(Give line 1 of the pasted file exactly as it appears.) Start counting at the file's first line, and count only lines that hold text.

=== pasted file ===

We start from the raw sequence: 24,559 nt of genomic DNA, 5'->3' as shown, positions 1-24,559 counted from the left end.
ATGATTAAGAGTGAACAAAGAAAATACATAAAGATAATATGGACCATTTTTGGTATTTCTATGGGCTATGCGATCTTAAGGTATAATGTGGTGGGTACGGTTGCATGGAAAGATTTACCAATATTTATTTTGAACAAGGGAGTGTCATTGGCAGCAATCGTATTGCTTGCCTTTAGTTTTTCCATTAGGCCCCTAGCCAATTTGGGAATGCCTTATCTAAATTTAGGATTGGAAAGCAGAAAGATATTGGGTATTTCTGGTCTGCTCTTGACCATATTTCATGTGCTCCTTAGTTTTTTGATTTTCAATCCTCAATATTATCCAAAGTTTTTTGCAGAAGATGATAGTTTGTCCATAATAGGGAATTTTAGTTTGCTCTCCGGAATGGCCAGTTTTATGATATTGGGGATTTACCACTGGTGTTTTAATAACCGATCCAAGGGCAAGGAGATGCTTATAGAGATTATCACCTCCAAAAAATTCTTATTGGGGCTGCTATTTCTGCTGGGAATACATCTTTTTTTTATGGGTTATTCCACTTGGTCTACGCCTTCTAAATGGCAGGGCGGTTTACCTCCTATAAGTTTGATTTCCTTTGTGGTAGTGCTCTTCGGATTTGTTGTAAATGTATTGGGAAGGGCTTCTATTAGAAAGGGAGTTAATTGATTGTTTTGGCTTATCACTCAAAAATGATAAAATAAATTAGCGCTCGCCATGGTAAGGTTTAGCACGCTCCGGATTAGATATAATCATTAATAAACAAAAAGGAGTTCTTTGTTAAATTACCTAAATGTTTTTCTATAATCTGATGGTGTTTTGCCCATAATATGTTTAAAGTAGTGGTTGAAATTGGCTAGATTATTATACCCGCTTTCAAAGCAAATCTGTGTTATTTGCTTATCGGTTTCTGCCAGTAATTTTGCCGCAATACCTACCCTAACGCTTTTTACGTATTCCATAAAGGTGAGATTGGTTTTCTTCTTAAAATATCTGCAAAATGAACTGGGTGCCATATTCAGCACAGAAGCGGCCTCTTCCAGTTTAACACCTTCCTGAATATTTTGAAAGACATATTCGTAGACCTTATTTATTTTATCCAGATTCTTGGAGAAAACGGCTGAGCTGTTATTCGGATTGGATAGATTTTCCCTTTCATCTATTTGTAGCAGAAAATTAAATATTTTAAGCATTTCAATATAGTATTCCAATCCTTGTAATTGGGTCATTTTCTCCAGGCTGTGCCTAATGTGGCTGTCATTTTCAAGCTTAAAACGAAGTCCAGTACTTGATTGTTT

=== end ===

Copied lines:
We start from the raw sequence: 24,559 nt of genomic DNA, 5'->3' as shown, positions 1-24,559 counted from the left end.